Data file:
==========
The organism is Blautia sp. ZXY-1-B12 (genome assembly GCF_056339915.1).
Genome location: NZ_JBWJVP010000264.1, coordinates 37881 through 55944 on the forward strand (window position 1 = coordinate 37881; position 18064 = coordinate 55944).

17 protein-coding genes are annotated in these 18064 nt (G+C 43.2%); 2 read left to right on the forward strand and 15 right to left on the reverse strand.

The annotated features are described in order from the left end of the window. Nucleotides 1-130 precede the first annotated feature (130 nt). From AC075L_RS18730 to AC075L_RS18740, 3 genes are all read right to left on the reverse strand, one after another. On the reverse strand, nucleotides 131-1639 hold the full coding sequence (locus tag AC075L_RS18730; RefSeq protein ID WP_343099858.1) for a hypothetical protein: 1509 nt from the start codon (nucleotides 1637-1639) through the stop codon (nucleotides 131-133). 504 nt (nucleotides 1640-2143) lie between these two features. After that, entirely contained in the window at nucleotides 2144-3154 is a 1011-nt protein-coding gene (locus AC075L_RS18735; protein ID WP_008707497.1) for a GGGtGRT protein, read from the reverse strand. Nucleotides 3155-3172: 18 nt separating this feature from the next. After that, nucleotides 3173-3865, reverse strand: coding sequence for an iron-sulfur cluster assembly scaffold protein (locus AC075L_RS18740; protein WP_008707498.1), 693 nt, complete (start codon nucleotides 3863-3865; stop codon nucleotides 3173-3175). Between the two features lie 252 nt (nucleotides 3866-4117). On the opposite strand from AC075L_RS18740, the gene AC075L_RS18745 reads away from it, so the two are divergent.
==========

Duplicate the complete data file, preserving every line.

The organism is Blautia sp. ZXY-1-B12 (genome assembly GCF_056339915.1).
Genome location: NZ_JBWJVP010000264.1, coordinates 37881 through 55944 on the forward strand (window position 1 = coordinate 37881; position 18064 = coordinate 55944).

17 protein-coding genes are annotated in these 18064 nt (G+C 43.2%); 2 read left to right on the forward strand and 15 right to left on the reverse strand.

The annotated features are described in order from the left end of the window. Nucleotides 1-130 precede the first annotated feature (130 nt). From AC075L_RS18730 to AC075L_RS18740, 3 genes are all read right to left on the reverse strand, one after another. On the reverse strand, nucleotides 131-1639 hold the full coding sequence (locus tag AC075L_RS18730; RefSeq protein ID WP_343099858.1) for a hypothetical protein: 1509 nt from the start codon (nucleotides 1637-1639) through the stop codon (nucleotides 131-133). 504 nt (nucleotides 1640-2143) lie between these two features. After that, entirely contained in the window at nucleotides 2144-3154 is a 1011-nt protein-coding gene (locus AC075L_RS18735; protein ID WP_008707497.1) for a GGGtGRT protein, read from the reverse strand. Nucleotides 3155-3172: 18 nt separating this feature from the next. After that, nucleotides 3173-3865, reverse strand: coding sequence for an iron-sulfur cluster assembly scaffold protein (locus AC075L_RS18740; protein WP_008707498.1), 693 nt, complete (start codon nucleotides 3863-3865; stop codon nucleotides 3173-3175). Between the two features lie 252 nt (nucleotides 3866-4117). On the opposite strand from AC075L_RS18740, the gene AC075L_RS18745 reads away from it, so the two are divergent.